Internet Engineering Task Force (IETF) D. Bider
Request for Comments: 6668 Bitvise Limited
Updates: 4253 M. Baushke
Category: Standards Track Juniper Networks, Inc.
ISSN: 2070-1721 July 2012 SHA-2 Data Integrity Verification for
the Secure Shell (SSH) Transport Layer Protocol
This memo defines algorithm names and parameters for use in some of
the SHA-2 family of secure hash algorithms for data integrity
verification in the Secure Shell (SSH) protocol. It also updates RFC
4253 by specifying a new RECOMMENDED data integrity algorithm.
Status of This Memo
This is an Internet Standards Track document.
This document is a product of the Internet Engineering Task Force
(IETF). It represents the consensus of the IETF community. It has
received public review and has been approved for publication by the
Internet Engineering Steering Group (IESG). Further information on
Internet Standards is available in Section 2 of RFC 5741.
Information about the current status of this document, any errata,
and how to provide feedback on it may be obtained at
Copyright (c) 2012 IETF Trust and the persons identified as the
document authors. All rights reserved.
This document is subject to BCP 78 and the IETF Trust's Legal
Provisions Relating to IETF Documents
(http://trustee.ietf.org/license-info) in effect on the date of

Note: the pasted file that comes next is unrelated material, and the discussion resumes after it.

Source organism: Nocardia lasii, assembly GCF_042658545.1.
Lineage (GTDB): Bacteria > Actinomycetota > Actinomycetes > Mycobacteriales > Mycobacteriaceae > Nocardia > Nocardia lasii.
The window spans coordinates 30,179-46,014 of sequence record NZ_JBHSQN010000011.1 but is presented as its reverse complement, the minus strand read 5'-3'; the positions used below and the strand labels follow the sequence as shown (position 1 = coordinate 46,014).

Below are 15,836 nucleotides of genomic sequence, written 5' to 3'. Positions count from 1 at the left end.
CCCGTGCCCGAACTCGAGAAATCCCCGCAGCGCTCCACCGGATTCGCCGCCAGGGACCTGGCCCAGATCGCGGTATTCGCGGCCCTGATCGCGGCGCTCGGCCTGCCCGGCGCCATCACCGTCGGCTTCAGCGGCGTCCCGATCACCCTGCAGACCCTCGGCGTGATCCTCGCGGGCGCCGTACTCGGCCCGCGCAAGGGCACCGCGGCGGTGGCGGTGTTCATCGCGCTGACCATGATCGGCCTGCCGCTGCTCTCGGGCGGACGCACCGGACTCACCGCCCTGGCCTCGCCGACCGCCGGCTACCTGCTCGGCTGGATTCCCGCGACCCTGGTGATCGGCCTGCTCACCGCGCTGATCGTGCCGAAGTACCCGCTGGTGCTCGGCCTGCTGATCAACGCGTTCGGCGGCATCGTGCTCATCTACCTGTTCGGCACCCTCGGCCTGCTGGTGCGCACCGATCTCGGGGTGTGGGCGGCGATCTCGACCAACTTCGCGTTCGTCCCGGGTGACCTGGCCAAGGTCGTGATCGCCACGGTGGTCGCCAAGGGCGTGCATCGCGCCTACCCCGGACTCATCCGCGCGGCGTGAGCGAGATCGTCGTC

publication of this document. Please review these documents
carefully, as they describe your rights and restrictions with respect
to this document. Code Components extracted from this document must
include Simplified BSD License text as described in Section 4.e of
the Trust Legal Provisions and are provided without warranty as
described in the Simplified BSD License.
1. Overview and Rationale
The Secure Shell (SSH) [RFC4251] is a very common protocol for secure
remote login on the Internet. Currently, SSH defines data integrity
verification using SHA-1 and MD5 algorithms [RFC4253]. Due to recent
security concerns with these two algorithms ([RFC6194] and [RFC6151],
respectively), implementors and users request support for data
integrity verification using some of the SHA-2 family of secure hash
1.1. Requirements Terminology
The key words "MUST", "MUST NOT", "REQUIRED", "SHALL", "SHALL NOT",
"SHOULD", "SHOULD NOT", "RECOMMENDED", "MAY", and "OPTIONAL" in this
document are to be interpreted as described in [RFC2119].
2. Data Integrity Algorithms
This memo adopts the style and conventions of [RFC4253] in specifying
how the use of new data integrity algorithms are indicated in SSH.
The following new data integrity algorithms are defined:
hmac-sha2-256 RECOMMENDED HMAC-SHA2-256
(digest length = 32 bytes,
key length = 32 bytes)
hmac-sha2-512 OPTIONAL HMAC-SHA2-512
(digest length = 64 bytes,
key length = 64 bytes)
The Hashed Message Authentication Code (HMAC) mechanism was
originally defined in [RFC2104] and has been updated in [RFC6151].
The SHA-2 family of secure hash algorithms is defined in
Sample code for the SHA-based HMAC algorithms are available in
[RFC6234]. The variants, HMAC-SHA2-224 and HMAC-SHA2-384 algorithms,
were considered but not added to this list as they have the same